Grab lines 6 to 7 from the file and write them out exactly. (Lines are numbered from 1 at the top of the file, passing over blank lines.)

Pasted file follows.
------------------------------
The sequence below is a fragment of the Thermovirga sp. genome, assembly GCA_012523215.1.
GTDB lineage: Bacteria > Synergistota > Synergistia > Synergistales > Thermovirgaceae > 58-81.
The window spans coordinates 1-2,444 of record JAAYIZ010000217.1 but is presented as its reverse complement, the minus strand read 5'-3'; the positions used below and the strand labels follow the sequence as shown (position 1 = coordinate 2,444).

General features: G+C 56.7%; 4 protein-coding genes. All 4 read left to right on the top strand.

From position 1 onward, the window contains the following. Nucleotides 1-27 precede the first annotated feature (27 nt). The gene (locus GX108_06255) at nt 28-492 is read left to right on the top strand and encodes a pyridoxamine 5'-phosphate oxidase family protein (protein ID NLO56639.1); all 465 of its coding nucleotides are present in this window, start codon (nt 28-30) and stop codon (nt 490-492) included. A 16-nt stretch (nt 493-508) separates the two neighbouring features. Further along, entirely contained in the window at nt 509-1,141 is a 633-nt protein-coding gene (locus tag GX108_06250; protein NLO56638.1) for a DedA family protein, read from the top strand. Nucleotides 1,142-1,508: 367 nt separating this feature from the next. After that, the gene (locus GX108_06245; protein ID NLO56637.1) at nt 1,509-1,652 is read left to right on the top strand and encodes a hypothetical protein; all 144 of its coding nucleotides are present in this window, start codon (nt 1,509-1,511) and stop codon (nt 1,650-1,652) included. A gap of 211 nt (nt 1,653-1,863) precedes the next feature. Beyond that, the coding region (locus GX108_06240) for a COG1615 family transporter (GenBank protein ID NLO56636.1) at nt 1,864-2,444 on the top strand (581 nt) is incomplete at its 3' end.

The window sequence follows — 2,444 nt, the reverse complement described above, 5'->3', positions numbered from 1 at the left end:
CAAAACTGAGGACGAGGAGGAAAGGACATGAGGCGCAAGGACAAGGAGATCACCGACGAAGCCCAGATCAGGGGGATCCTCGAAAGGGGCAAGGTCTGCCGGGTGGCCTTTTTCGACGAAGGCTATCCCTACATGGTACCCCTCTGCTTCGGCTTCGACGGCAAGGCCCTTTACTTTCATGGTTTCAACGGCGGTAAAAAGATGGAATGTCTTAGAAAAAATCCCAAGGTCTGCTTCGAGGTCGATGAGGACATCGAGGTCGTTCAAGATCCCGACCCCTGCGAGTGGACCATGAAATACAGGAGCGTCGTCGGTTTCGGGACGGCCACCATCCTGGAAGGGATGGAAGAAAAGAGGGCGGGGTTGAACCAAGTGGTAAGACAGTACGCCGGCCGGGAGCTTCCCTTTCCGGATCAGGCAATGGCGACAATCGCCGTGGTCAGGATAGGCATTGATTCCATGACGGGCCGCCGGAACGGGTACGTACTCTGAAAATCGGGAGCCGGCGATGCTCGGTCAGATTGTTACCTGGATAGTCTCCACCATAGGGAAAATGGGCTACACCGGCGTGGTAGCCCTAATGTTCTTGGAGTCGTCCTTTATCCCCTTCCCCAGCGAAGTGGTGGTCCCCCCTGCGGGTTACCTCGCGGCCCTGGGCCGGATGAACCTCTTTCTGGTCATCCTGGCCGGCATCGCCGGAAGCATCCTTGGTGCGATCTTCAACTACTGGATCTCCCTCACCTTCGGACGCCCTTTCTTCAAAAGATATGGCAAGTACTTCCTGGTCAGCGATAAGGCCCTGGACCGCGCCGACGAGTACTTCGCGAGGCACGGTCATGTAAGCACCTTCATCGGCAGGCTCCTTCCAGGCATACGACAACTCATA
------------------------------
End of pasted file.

The window sequence follows — 2,444 nt, the reverse complement described above, 5'->3', positions numbered from 1 at the left end:
CAAAACTGAGGACGAGGAGGAAAGGACATGAGGCGCAAGGACAAGGAGATCACCGACGAAGCCCAGATCAGGGGGATCCTCGAAAGGGGCAAGGTCTGCCGGGTGGCCTTTTTCGACGAAGGCTATCCCTACATGGTACCCCTCTGCTTCGGCTTCGACGGCAAGGCCCTTTACTTTCATGGTTTCAACGGCGGTAAAAAGATGGAATGTCTTAGAAAAAATCCCAAGGTCTGCTTCGAGGTCGATGAGGACATCGAGGTCGTTCAAGATCCCGACCCCTGCGAGTGGACCATGAAATACAGGAGCGTCGTCGGTTTCGGGACGGCCACCATCCTGGAAGGGATGGAAGAAAAGAGGGCGGGGTTGAACCAAGTGGTAAGACAGTACGCCGGCCGGGAGCTTCCCTTTCCGGATCAGGCAATGGCGACAATCGCCGTGGTCAGGATAGGCATTGATTCCATGACGGGCCGCCGGAACGGGTACGTACTCTGAAAATCGGGAGCCGGCGATGCTCGGTCAGATTGTTACCTGGATAGTCTCCACCATAGGGAAAATGGGCTACACCGGCGTGGTAGCCCTAATGTTCTTGGAGTCGTCCTTTATCCCCTTCCCCAGCGAAGTGGTGGTCCCCCCTGCGGGTTACCTCGCGGCCCTGGGCCGGATGAACCTCTTTCTGGTCATCCTGGCCGGCATCGCCGGAAGCATCCTTGGTGCGATCTTCAACTACTGGATCTCCCTCACCTTCGGACGCCCTTTCTTCAAAAGATATGGCAAGTACTTCCTGGTCAGCGATAAGGCCCTGGACCGCGCCGACGAGTACTTCGCGAGGCACGGTCATGTAAGCACCTTCATCGGCAGGCTCCTTCCAGGCATACGACAACTCATA